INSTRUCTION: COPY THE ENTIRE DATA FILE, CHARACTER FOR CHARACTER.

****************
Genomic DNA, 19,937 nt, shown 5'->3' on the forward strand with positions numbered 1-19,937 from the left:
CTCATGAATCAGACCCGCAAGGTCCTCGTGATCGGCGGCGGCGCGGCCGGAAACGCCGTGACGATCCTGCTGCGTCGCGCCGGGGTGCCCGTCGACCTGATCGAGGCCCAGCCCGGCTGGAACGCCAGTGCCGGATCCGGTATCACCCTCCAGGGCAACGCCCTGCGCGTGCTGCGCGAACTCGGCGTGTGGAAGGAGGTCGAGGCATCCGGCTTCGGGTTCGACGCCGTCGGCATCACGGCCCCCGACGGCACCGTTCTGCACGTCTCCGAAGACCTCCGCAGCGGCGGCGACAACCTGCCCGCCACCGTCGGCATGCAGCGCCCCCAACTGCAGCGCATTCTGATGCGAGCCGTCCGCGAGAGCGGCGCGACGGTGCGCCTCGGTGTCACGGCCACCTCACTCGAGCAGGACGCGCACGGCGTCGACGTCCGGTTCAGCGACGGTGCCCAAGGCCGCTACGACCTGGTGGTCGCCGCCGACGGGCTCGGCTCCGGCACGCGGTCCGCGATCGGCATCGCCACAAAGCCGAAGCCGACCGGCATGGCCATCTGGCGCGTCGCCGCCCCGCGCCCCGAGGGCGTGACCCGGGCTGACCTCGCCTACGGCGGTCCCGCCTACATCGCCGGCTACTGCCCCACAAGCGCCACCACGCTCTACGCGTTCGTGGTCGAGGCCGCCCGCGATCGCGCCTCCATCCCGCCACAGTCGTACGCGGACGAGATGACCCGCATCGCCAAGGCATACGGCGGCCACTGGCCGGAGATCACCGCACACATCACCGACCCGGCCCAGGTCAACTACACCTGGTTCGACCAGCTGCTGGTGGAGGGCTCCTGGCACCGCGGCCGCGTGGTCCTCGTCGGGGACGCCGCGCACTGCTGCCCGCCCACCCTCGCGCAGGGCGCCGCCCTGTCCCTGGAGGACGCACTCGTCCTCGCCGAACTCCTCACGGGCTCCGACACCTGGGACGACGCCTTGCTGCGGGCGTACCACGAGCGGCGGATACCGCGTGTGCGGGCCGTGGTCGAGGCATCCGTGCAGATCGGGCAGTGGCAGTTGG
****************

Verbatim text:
Genomic DNA, 19,937 nt, shown 5'->3' on the forward strand with positions numbered 1-19,937 from the left:
CTCATGAATCAGACCCGCAAGGTCCTCGTGATCGGCGGCGGCGCGGCCGGAAACGCCGTGACGATCCTGCTGCGTCGCGCCGGGGTGCCCGTCGACCTGATCGAGGCCCAGCCCGGCTGGAACGCCAGTGCCGGATCCGGTATCACCCTCCAGGGCAACGCCCTGCGCGTGCTGCGCGAACTCGGCGTGTGGAAGGAGGTCGAGGCATCCGGCTTCGGGTTCGACGCCGTCGGCATCACGGCCCCCGACGGCACCGTTCTGCACGTCTCCGAAGACCTCCGCAGCGGCGGCGACAACCTGCCCGCCACCGTCGGCATGCAGCGCCCCCAACTGCAGCGCATTCTGATGCGAGCCGTCCGCGAGAGCGGCGCGACGGTGCGCCTCGGTGTCACGGCCACCTCACTCGAGCAGGACGCGCACGGCGTCGACGTCCGGTTCAGCGACGGTGCCCAAGGCCGCTACGACCTGGTGGTCGCCGCCGACGGGCTCGGCTCCGGCACGCGGTCCGCGATCGGCATCGCCACAAAGCCGAAGCCGACCGGCATGGCCATCTGGCGCGTCGCCGCCCCGCGCCCCGAGGGCGTGACCCGGGCTGACCTCGCCTACGGCGGTCCCGCCTACATCGCCGGCTACTGCCCCACAAGCGCCACCACGCTCTACGCGTTCGTGGTCGAGGCCGCCCGCGATCGCGCCTCCATCCCGCCACAGTCGTACGCGGACGAGATGACCCGCATCGCCAAGGCATACGGCGGCCACTGGCCGGAGATCACCGCACACATCACCGACCCGGCCCAGGTCAACTACACCTGGTTCGACCAGCTGCTGGTGGAGGGCTCCTGGCACCGCGGCCGCGTGGTCCTCGTCGGGGACGCCGCGCACTGCTGCCCGCCCACCCTCGCGCAGGGCGCCGCCCTGTCCCTGGAGGACGCACTCGTCCTCGCCGAACTCCTCACGGGCTCCGACACCTGGGACGACGCCTTGCTGCGGGCGTACCACGAGCGGCGGATACCGCGTGTGCGGGCCGTGGTCGAGGCATCCGTGCAGATCGGGCAGTGGCAGTTGG